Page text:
Areas of Work
From being the trusted voice on U.S.- Iran relations, to pushing forth legislation that protects individuals of Iranian heritage from systematic discrimination, to celebrating our cultural heritage, NIAC creates a lasting impact in the lives of the members of our community.
Advancing Peace & Diplomacy
Advocating for Equitable Immigration
Protecting Civil Rights
America’s founders enshrined the inalienable rights of all people in our Constitution and Americans have fought for generations to secure and protect those rights. Read more ›
Spotlighting Human Rights
Raising up the struggles faced by Iranian human rights defenders and holding the Iranian government to international human rights standards is essential to building a future in which the U.S. and Iran enjoy positive relations. NIAC consistently condemns human rights violations by Iran’s government and calls for all prisoners of conscience to be released. Read more ›
Celebrating Community & Culture
NIAC takes immense pride in the rich tapestry that makes up the Iranian-American community and culture. Our heritage provides us common ground to grow as a community as we trailblaze in the U.S. Read more ›
Building Political Power
Support Our Work
NIAC is funded by the Iranian-American community and prominent American foundations. NIAC does not receive funds from the United States government nor from the Iranian government.
Contributions made to NIAC are 100% tax-deductible. Contributions made to NIAC Action are not tax-deductible.
Trump has created a recent and dangerous precedent for any President to ram through discriminatory immigration policies based in bigotry. It is up to Congress to reverse that dangerous precedent and safeguard targeted communities by passing the NO BAN Act.
NIAC is deeply disappointed to learn this prestigious award has gone to someone with a public record of xenophobic comments against Iranians and who has openly bragged that he would abuse the power of his position to discriminate against Iranian students. We have heard from many Iranian Americans in tech who are appalled that ACM would convey this honor and provide this platform to someone who has so blatantly sought to demonize our community and heritage.
The following are NIAC’s immediate takeaways from on weekend’s sabotage at the Natanz enrichment facility in Iran, which threatens to upend recent diplomatic progress toward restoring the JCPOA.
The Center for Human Rights in Iran reported this week that well-known Iranian labor rights activist, Jafar Azimzadeh, was released from prison on April 10th. While the picture of Azimzadeh freed and in his home is welcome news, many labor activists and political prisoners continue to suffer in Iranian prisons. A prominent member of the Free Union of Iranian Workers, Azimzadeh has led the struggle of Iranian workers in their right to organize, and to stress improved labor conditions, fair pay, as well as safety in the workplace.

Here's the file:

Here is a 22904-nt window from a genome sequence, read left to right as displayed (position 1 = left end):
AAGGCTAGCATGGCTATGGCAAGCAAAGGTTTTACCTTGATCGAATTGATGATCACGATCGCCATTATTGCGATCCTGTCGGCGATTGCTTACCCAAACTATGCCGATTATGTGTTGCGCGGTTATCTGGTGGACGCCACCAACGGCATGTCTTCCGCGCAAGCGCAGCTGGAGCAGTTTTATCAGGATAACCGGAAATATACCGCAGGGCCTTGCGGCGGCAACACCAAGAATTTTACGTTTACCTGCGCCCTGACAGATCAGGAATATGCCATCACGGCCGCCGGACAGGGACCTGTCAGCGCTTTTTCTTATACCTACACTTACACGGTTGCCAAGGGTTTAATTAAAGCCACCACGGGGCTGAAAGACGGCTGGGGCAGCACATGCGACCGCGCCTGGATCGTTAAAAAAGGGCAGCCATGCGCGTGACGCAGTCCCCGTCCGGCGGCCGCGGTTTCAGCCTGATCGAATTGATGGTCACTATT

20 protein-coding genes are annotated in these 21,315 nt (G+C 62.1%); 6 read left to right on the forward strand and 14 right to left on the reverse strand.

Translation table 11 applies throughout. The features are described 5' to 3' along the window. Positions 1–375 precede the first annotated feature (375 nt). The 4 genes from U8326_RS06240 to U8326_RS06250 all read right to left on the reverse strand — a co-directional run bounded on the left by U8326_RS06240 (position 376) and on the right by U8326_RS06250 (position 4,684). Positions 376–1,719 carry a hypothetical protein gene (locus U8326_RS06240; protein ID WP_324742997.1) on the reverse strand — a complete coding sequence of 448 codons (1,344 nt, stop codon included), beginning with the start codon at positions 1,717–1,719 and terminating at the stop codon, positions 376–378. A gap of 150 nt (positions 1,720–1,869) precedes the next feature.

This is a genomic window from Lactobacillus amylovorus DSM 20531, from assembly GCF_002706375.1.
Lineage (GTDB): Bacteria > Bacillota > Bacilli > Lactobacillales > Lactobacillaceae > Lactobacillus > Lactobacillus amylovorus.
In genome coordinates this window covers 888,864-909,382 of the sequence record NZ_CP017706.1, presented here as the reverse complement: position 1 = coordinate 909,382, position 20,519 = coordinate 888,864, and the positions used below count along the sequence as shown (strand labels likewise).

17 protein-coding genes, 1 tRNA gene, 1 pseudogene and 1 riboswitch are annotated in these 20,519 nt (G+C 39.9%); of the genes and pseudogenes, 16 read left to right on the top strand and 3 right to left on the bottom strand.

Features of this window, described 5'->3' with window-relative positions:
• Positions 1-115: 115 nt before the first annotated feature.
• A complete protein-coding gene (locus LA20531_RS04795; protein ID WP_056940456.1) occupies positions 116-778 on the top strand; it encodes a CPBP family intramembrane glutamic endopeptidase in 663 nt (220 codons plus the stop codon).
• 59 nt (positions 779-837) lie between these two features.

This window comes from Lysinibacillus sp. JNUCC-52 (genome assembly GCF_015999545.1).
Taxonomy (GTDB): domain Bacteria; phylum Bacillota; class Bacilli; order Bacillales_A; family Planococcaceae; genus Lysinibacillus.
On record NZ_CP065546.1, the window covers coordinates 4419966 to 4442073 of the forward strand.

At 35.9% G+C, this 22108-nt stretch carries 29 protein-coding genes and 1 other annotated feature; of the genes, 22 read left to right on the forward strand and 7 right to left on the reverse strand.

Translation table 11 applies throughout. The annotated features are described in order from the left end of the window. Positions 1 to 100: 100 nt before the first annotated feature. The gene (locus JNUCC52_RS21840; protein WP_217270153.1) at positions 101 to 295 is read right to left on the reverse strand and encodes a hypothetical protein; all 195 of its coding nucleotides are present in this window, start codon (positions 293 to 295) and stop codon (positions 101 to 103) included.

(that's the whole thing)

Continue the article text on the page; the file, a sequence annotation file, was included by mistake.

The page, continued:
The Namazi family issued another statement on April 3rd to mark 2,000 days that Siamak has spent, and continues to spend, in an Iranian prison. Not only has Siamak suffered the loss of his freedom and separation from his loved ones without cause—a painful injustice—he has also endured inhumane treatment, solitary confinement, and physical and psychological torment. Human rights advocates, U.S. officials, and American civil society organizations shared their support for the Namazi family on the terrible occasion and called for the release of Siamak Namazi and the rightful return of father and son home to the United States. Others whose unjust imprisonment overlapped with Siamak’s added their support, including Jason Rezaian and Dr. Kylie Moore-Gilbert who said Siamak’s release must be a priority of the Biden administration.
This week, President Rouhani voiced support for negotiations with the U.S. and a speedy return to the JCPOA. Meanwhile, the Natanz nuclear facility was hit by a new act of sabotage, spurring talk about security lapses and the impact of the damage. The EU also imposed new human rights sanctions on Iranian individuals and institutions.
This week, diplomats from Iran and the U.S. convened in Vienna and hopeful signs emerged that each side is moving towards returning to JCPOA compliance. In Iran, COVID-19 deaths are on the rise again and Rouhani blames sanctions for obstructing vaccine procurement. Meanwhile, an Iranian ship was attacked in the Red Sea, while officials are set to unveil new nuclear advances.